Even the six-year trend forecast would have to see production pick up by more than 600 units over the 2005 total of 3-580. Can that really happen? It will be interesting to find out. It should be noted that last year’s delivery totals and billings exceeded my most optimistic early year forecasts- so the higher totals shouldn’t be dismissed too lightly. It’s a hot market out there right now.

Without further ado- let’s take a look at the details of this remarkable 2006 first quarter.

Business Jets
The business jet segment of the market is off to a great start – fully 36 percent ahead of the first quarter in 2005. A very common theme in this column through much of last year was that the highest end of the business jet market – the bizliner- or airliner-based business jet segment – was under-performing the rest of the market. Not so this first quarter.

Boeing led the market with four BBJ deliveries – a total that matched its entire 2005 output. Airbus followed closely- reporting three deliveries- which was 50-percent ahead of its 2005 first quarter results. That makes seven bizliners in just one quarter! The total for all of 2005 was only 13.

For the more traditional business jets- Cessna claimed its usual market leading position with 66 deliveries. That represented close to a 25-percent gain over Cessna’s first quarter 2005 total of 53 units- and in fact was within a single airplane of matching its fourth quarter total of 67 units. That’s impressive.

The business jet maker with the highest dollar volume sales was Bombardier- with sales in excess of $1.27 billion. Bombardier scored solidly in second place in the traditional business jet market unit delivery category- with 56 deliveries- representing a 30-percent increase over its first quarter 2005 total of 43 units. In fact- Bombardier’s first quarter unit total was four aircraft ahead of its 2005 fourth quarter results.

It’s a rare accomplishment for a company’s first quarter delivery totals to exceed the immediately past fourth quarter total- but in this remarkable quarter it actually happened twice. In addition to Bombardier- Gulfstream also delivered more airplanes this first quarter (25) that it did in the preceding three months- when it reported 24 deliveries. Gulfstream’s 25 deliveries put the company in third place for the traditional business jet market. Those 25 Gulfstreams sold for a total of $926 million- putting Gulfstream into second position in industry business jet billings.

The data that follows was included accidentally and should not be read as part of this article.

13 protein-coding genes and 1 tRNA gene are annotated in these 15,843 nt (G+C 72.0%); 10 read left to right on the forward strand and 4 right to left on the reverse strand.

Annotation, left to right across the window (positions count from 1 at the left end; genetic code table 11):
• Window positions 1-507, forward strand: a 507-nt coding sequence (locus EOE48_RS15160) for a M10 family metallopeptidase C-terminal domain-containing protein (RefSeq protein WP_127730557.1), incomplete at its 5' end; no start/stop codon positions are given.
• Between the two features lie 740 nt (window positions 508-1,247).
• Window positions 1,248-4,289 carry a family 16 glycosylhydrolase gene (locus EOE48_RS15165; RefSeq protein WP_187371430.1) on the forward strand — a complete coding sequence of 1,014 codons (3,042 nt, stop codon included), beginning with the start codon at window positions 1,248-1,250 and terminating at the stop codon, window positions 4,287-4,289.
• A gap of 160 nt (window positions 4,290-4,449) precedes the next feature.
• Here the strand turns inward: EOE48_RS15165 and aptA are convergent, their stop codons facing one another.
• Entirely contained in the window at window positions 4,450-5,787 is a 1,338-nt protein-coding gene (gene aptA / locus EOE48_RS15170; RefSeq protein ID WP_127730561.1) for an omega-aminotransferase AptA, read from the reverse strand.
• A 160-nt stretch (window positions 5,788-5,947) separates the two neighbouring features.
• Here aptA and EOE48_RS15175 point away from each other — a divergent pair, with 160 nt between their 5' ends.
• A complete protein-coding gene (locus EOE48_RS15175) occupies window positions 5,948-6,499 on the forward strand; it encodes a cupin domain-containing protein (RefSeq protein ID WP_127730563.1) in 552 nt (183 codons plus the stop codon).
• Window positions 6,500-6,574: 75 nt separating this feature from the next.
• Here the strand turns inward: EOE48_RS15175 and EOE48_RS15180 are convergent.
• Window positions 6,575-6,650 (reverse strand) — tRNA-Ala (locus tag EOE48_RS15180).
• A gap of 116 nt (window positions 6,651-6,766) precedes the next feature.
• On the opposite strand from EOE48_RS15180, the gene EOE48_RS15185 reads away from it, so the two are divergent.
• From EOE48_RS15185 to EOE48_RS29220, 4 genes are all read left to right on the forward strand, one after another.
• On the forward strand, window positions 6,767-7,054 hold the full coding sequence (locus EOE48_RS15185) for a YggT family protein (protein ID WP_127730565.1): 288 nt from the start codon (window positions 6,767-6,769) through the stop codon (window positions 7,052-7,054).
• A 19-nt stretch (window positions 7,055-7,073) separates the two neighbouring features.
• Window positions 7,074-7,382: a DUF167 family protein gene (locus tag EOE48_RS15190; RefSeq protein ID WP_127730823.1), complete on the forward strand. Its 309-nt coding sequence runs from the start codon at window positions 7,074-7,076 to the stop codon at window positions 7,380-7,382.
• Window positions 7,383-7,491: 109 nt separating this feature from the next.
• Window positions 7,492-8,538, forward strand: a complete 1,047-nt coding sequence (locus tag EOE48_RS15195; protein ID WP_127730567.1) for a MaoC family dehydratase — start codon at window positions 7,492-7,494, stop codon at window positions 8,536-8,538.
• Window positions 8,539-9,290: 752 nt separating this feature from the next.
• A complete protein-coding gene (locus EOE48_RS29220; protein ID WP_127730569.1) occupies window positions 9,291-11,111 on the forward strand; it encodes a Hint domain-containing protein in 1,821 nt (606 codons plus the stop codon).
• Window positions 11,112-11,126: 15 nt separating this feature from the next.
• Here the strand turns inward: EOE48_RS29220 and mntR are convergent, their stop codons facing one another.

Raytheon was next in total jet deliveries- with 22. This was a 69-percent gain over the first quarter of 2005- when Raytheon’s jet deliveries totaled 13 units.

Dassault also enjoyed a nice gain over its 2005 first quarter results- delivering nine units in the first quarter of 2006 worth more than $245 million. This compared with just five units delivered in the first quarter a year ago - a gain of 80 percent.

Embraer’s Legacy Executive model recorded four deliveries in the first quarter- compared with two a year ago- representing a 100-percent gain.

This is the first quarter in recent memory when all of the jet markers were ahead of their totals for the same period from a year ago. Clearly the jet market can now be pronounced fully recovered.

Interestingly- none of the new jet manufacturers reported deliveries this quarter. It had been anticipated that Sino Swearingen might make the first delivery of its long-awaited SJ30-2 in the first quarter of 2006- particularly since the airplane’s type certificate milestone was announced at the NBAA convention last October- but that didn’t happen. It has also been predicted that the first Eclipse 500 would reach the market sometime this year… maybe in the second quarter.

To sum up- then- the jet market is off to a roaring start in 2006. Backlogs are strong. The recovery that began with the first rumblings in the piston market fully three years ago is now fully developed. Enjoy this – it’s the strongest business airplane market we’ve seen in 25 years.

The Turbos
If there is a weak segment at all in this flow of positive news- it’s in the turboprop market where things are good… but just not as good as in the jet segment or the piston products. Overall- the turboprop market was up 3.5 percent from a year ago- with 59 units delivered in the first quarter of 2006 compared with 57 in the same period in 2005. But while the performance of the total turboprop market was lackluster compared to the other segments- some of the individual companies scored strong gains.